What Exactly is a No Fault Divorce and Why is it So Cheap

A no-fault divorce is a divorce in which neither spouse blames the other for the breakdown of the marriage. Instead, the marriage ends because of another reason, such as irreconcilable differences between the spouses or a lack of willingness to make the marriage work. A no-fault divorce may also occur when the spouses have been legally separated for an extended period of time before mutually deciding to get a divorce.What are no fault divorces

Every state allows no-fault divorces, but the laws may vary slightly depending on the state. For example, in states that don’t accept “irreconcilable differences” as grounds for divorce, it is still possible to file for a no-fault divorce based on separation.

When filing the paperwork for a no-fault divorce, one spouse simply needs to give a reason for wanting the divorce that their specific state recognizes. Typically, states will grant a no-fault divorce for the following reasons:

  • Irreconcilable differences – anything from a lack of trust to irreparable financial problems can constitute grounds for a no-fault divorce.
  • Incompatibility – this often occurs when one or both spouses do not interact or communicate with one another and are thus considered incompatible.
  • Irretrievable breakdown of the marriage – a common case for this is when either spouse is unwilling to live with the other and there is no chance of them reconciling.

If one or both spouses request a dissolution of their marriage on any of these grounds, the court will usually grant it without further inquiry into any underlying reasons. In some states, it is required for the married couple to be separated for one or two years prior to the divorce. Additionally, one or both spouses must be a resident of the state in which they file.

What is a fault divorce?

Unlike a no-fault divorce, a fault divorce is where either spouse casts blame on the other for the failure of their marriage. Common reasons for a fault divorce include:

  • Infidelity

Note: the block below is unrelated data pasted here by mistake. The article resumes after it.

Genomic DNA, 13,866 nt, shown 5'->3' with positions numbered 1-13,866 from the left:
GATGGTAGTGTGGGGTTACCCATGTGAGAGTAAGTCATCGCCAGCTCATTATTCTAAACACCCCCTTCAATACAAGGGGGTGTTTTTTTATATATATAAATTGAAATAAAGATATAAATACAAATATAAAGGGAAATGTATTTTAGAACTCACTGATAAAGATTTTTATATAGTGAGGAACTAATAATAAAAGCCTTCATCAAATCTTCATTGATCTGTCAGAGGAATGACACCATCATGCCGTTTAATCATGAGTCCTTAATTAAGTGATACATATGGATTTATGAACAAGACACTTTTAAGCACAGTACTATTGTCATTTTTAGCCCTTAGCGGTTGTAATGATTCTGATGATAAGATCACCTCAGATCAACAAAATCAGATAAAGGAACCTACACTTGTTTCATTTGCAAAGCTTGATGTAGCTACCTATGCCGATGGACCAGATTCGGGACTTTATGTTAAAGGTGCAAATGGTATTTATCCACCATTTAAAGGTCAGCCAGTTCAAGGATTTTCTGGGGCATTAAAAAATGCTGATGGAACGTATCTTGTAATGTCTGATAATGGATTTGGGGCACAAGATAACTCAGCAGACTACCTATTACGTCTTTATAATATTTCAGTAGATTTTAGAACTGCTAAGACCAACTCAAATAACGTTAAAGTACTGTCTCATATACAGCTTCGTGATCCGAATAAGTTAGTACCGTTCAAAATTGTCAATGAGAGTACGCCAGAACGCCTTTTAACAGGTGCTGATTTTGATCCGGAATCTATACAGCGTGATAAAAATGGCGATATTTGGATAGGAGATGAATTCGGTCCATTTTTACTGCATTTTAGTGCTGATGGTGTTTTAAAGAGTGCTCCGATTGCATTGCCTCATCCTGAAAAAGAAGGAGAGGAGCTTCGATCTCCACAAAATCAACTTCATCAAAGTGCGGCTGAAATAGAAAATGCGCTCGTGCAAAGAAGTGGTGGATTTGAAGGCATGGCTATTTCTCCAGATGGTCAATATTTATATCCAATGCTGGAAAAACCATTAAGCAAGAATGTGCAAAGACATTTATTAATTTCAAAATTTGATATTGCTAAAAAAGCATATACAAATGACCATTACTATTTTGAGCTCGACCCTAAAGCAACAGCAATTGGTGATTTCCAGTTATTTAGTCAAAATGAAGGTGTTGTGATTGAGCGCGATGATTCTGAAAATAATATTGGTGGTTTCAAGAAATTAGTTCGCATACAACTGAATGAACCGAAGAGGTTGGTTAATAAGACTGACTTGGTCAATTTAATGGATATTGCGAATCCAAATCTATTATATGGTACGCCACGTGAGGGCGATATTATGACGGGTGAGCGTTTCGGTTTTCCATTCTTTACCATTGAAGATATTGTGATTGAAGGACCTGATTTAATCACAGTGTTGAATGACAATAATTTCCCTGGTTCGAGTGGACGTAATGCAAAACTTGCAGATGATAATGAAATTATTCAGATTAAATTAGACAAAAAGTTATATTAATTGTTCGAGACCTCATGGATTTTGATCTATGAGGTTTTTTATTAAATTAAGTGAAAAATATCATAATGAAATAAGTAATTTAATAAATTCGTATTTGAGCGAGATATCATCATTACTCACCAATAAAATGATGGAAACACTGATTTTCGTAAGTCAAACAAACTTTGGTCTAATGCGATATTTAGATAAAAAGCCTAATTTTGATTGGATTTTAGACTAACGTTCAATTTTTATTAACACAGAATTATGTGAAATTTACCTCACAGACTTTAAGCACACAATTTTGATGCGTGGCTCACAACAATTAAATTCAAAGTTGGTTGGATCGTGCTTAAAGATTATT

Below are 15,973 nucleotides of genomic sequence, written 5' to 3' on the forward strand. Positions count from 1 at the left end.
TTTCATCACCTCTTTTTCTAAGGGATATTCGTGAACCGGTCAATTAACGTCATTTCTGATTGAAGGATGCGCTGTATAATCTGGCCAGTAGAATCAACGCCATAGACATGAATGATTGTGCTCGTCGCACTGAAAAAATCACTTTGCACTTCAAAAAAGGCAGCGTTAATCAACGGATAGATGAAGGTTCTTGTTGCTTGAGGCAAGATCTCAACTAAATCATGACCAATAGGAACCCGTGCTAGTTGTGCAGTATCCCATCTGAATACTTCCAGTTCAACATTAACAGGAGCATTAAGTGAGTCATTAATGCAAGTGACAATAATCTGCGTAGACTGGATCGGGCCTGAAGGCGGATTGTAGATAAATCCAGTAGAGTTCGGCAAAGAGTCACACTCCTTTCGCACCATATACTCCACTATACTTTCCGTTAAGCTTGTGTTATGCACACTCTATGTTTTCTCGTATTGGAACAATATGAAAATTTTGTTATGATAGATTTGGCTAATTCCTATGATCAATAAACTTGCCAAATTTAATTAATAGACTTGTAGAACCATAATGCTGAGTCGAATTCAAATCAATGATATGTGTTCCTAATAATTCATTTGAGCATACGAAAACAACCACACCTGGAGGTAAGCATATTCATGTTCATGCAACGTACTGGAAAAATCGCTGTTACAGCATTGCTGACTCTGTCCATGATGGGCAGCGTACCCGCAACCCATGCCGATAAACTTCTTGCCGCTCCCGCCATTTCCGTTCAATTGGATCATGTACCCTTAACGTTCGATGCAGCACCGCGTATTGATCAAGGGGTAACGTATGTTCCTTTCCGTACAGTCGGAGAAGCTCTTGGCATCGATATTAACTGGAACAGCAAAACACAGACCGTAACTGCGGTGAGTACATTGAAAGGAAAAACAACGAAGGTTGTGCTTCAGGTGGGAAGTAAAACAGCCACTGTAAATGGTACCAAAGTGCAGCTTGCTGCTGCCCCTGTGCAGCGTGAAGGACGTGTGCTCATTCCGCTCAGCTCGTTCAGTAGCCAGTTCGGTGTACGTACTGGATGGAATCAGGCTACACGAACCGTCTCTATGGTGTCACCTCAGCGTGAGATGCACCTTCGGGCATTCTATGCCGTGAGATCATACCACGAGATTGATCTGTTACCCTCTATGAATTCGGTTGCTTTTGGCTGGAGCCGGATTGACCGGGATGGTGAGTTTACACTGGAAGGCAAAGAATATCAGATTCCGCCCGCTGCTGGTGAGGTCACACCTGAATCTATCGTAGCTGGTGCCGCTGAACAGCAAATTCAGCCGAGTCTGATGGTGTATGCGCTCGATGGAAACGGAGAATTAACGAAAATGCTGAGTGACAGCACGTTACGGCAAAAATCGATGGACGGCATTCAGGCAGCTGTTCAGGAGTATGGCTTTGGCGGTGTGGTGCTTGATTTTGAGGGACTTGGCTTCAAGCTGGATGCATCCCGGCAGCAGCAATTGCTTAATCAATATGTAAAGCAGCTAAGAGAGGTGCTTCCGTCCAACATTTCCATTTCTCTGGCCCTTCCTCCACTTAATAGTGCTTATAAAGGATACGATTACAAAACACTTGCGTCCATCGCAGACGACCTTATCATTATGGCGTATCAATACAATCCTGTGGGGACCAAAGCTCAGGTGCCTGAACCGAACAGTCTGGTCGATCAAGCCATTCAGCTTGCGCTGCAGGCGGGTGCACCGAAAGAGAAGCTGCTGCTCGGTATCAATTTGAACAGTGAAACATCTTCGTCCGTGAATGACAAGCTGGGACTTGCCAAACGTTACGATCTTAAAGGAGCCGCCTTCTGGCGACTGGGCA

• Separation or abandonment
  • Verbal, physical or emotional abuse
  • Criminal conviction
  • Mental illness
  • Other conflicts

Fault divorces are usually more complicated, lengthier and costlier than no-fault divorces.

No-fault divorce: contested vs. uncontested

A contested divorce is essentially what happens when the spouses cannot agree on the divorce terms. In this case, even a no-fault divorce can become contested. When this happens, the case may go to court to be resolved. In some cases, the spouses may be able to avoid court and instead resolve things with an attorney or mediator.

An uncontested divorce is where both spouses can reach a consensus on the divorce terms without the need for court hearings. Many no-fault divorces are also uncontested. For example, when getting an uncontested divorce in Birmingham the reason most local lawyers put for the decline of the marriage is almost always a no fault one since it makes the process simpler.

Why is a no-fault divorce so cheap?

No-fault divorce is, by nature, a less expensive alternative to a fault divorce. This is because no-fault divorces rarely require court hearings, much less a trial.

When a divorce case does go to court, as with fault divorces, it can cost thousands of dollars. If there are multiple hearings, the divorce could cost upwards of $20,000.

With a no-fault divorce, things are usually a little more amicable and easier to settle. Even if one or both spouses are dissatisfied with the divorce terms, they can often reach an agreement without going to court. Coming to an agreement outside of court means saving a lot of time and money. Most no-fault uncontested divorces can be fairly inexpensive relative to the costs of a contested divorce.

Should you file for a no-fault divorce?

It depends on why you’re filing and what you hope to get out of it. A no-fault divorce may be the right option if you and your spouse have irreconcilable differences or are no longer compatible as partners but neither of you place the blame on each other.

With this option, you could save thousands of dollars and months of headache. If in doubt, consult a family law attorney to discuss your options.

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